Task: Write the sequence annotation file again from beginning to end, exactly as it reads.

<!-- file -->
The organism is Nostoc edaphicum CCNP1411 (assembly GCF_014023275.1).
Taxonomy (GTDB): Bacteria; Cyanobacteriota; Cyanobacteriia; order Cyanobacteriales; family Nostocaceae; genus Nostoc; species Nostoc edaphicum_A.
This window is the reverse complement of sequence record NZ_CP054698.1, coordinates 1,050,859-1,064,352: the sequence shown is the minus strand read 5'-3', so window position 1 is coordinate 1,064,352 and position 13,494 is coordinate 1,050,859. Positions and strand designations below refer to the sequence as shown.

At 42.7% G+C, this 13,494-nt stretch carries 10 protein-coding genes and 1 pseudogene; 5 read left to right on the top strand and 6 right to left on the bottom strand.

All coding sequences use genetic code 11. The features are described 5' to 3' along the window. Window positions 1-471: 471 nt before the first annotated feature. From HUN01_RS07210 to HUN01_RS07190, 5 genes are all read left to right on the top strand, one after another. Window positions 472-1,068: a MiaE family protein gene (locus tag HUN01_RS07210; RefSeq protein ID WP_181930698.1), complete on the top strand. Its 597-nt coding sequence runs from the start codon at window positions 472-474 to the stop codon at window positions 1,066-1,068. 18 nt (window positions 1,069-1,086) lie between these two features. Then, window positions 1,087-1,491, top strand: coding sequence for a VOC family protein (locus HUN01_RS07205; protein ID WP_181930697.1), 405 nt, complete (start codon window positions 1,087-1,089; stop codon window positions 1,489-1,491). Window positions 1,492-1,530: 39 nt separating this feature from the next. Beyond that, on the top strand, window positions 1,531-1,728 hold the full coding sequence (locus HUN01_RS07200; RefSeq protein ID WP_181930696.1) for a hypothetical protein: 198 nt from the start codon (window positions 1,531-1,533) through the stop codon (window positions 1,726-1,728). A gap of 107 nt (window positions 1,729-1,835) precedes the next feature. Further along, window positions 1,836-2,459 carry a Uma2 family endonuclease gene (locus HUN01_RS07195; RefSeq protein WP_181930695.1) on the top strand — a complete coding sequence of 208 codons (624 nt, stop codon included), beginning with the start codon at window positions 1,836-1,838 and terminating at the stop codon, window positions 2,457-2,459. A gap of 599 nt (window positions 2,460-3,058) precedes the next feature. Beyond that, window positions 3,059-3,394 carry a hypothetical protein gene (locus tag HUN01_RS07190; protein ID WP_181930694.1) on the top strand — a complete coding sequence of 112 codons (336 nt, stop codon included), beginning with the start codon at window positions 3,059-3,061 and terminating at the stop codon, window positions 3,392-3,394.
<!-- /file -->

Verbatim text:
The organism is Nostoc edaphicum CCNP1411 (assembly GCF_014023275.1).
Taxonomy (GTDB): Bacteria; Cyanobacteriota; Cyanobacteriia; order Cyanobacteriales; family Nostocaceae; genus Nostoc; species Nostoc edaphicum_A.
This window is the reverse complement of sequence record NZ_CP054698.1, coordinates 1,050,859-1,064,352: the sequence shown is the minus strand read 5'-3', so window position 1 is coordinate 1,064,352 and position 13,494 is coordinate 1,050,859. Positions and strand designations below refer to the sequence as shown.

At 42.7% G+C, this 13,494-nt stretch carries 10 protein-coding genes and 1 pseudogene; 5 read left to right on the top strand and 6 right to left on the bottom strand.

All coding sequences use genetic code 11. The features are described 5' to 3' along the window. Window positions 1-471: 471 nt before the first annotated feature. From HUN01_RS07210 to HUN01_RS07190, 5 genes are all read left to right on the top strand, one after another. Window positions 472-1,068: a MiaE family protein gene (locus tag HUN01_RS07210; RefSeq protein ID WP_181930698.1), complete on the top strand. Its 597-nt coding sequence runs from the start codon at window positions 472-474 to the stop codon at window positions 1,066-1,068. 18 nt (window positions 1,069-1,086) lie between these two features. Then, window positions 1,087-1,491, top strand: coding sequence for a VOC family protein (locus HUN01_RS07205; protein ID WP_181930697.1), 405 nt, complete (start codon window positions 1,087-1,089; stop codon window positions 1,489-1,491). Window positions 1,492-1,530: 39 nt separating this feature from the next. Beyond that, on the top strand, window positions 1,531-1,728 hold the full coding sequence (locus HUN01_RS07200; RefSeq protein ID WP_181930696.1) for a hypothetical protein: 198 nt from the start codon (window positions 1,531-1,533) through the stop codon (window positions 1,726-1,728). A gap of 107 nt (window positions 1,729-1,835) precedes the next feature. Further along, window positions 1,836-2,459 carry a Uma2 family endonuclease gene (locus HUN01_RS07195; RefSeq protein WP_181930695.1) on the top strand — a complete coding sequence of 208 codons (624 nt, stop codon included), beginning with the start codon at window positions 1,836-1,838 and terminating at the stop codon, window positions 2,457-2,459. A gap of 599 nt (window positions 2,460-3,058) precedes the next feature. Beyond that, window positions 3,059-3,394 carry a hypothetical protein gene (locus tag HUN01_RS07190; protein ID WP_181930694.1) on the top strand — a complete coding sequence of 112 codons (336 nt, stop codon included), beginning with the start codon at window positions 3,059-3,061 and terminating at the stop codon, window positions 3,392-3,394.